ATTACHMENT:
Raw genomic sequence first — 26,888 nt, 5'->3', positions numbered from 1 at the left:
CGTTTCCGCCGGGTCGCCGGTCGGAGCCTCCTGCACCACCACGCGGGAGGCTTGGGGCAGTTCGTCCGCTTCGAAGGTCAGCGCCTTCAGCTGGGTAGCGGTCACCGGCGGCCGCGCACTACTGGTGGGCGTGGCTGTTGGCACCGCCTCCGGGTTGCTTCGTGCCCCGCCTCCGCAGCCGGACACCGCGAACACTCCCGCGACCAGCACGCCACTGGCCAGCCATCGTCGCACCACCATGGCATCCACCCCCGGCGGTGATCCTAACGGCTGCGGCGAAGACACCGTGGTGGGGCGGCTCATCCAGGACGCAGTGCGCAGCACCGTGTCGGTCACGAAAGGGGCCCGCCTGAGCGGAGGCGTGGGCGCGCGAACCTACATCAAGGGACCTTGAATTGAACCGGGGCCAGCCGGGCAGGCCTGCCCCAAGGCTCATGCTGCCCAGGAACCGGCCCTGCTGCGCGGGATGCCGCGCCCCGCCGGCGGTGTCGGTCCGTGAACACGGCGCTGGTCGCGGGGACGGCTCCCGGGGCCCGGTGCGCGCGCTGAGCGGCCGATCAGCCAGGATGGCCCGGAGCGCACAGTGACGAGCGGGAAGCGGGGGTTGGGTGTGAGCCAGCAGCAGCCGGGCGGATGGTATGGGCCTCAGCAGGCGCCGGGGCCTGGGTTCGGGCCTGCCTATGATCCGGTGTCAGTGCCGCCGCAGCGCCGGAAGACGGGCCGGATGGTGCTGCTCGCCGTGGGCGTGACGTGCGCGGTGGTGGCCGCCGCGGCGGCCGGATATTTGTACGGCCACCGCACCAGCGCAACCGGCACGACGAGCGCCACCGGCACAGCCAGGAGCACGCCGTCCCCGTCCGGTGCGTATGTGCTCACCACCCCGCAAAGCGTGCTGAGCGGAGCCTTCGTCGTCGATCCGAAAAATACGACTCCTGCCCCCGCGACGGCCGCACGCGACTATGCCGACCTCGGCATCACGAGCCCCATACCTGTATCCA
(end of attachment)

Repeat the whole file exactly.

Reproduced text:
Raw genomic sequence first — 26,888 nt, 5'->3', positions numbered from 1 at the left:
CGTTTCCGCCGGGTCGCCGGTCGGAGCCTCCTGCACCACCACGCGGGAGGCTTGGGGCAGTTCGTCCGCTTCGAAGGTCAGCGCCTTCAGCTGGGTAGCGGTCACCGGCGGCCGCGCACTACTGGTGGGCGTGGCTGTTGGCACCGCCTCCGGGTTGCTTCGTGCCCCGCCTCCGCAGCCGGACACCGCGAACACTCCCGCGACCAGCACGCCACTGGCCAGCCATCGTCGCACCACCATGGCATCCACCCCCGGCGGTGATCCTAACGGCTGCGGCGAAGACACCGTGGTGGGGCGGCTCATCCAGGACGCAGTGCGCAGCACCGTGTCGGTCACGAAAGGGGCCCGCCTGAGCGGAGGCGTGGGCGCGCGAACCTACATCAAGGGACCTTGAATTGAACCGGGGCCAGCCGGGCAGGCCTGCCCCAAGGCTCATGCTGCCCAGGAACCGGCCCTGCTGCGCGGGATGCCGCGCCCCGCCGGCGGTGTCGGTCCGTGAACACGGCGCTGGTCGCGGGGACGGCTCCCGGGGCCCGGTGCGCGCGCTGAGCGGCCGATCAGCCAGGATGGCCCGGAGCGCACAGTGACGAGCGGGAAGCGGGGGTTGGGTGTGAGCCAGCAGCAGCCGGGCGGATGGTATGGGCCTCAGCAGGCGCCGGGGCCTGGGTTCGGGCCTGCCTATGATCCGGTGTCAGTGCCGCCGCAGCGCCGGAAGACGGGCCGGATGGTGCTGCTCGCCGTGGGCGTGACGTGCGCGGTGGTGGCCGCCGCGGCGGCCGGATATTTGTACGGCCACCGCACCAGCGCAACCGGCACGACGAGCGCCACCGGCACAGCCAGGAGCACGCCGTCCCCGTCCGGTGCGTATGTGCTCACCACCCCGCAAAGCGTGCTGAGCGGAGCCTTCGTCGTCGATCCGAAAAATACGACTCCTGCCCCCGCGACGGCCGCACGCGACTATGCCGACCTCGGCATCACGAGCCCCATACCTGTATCCA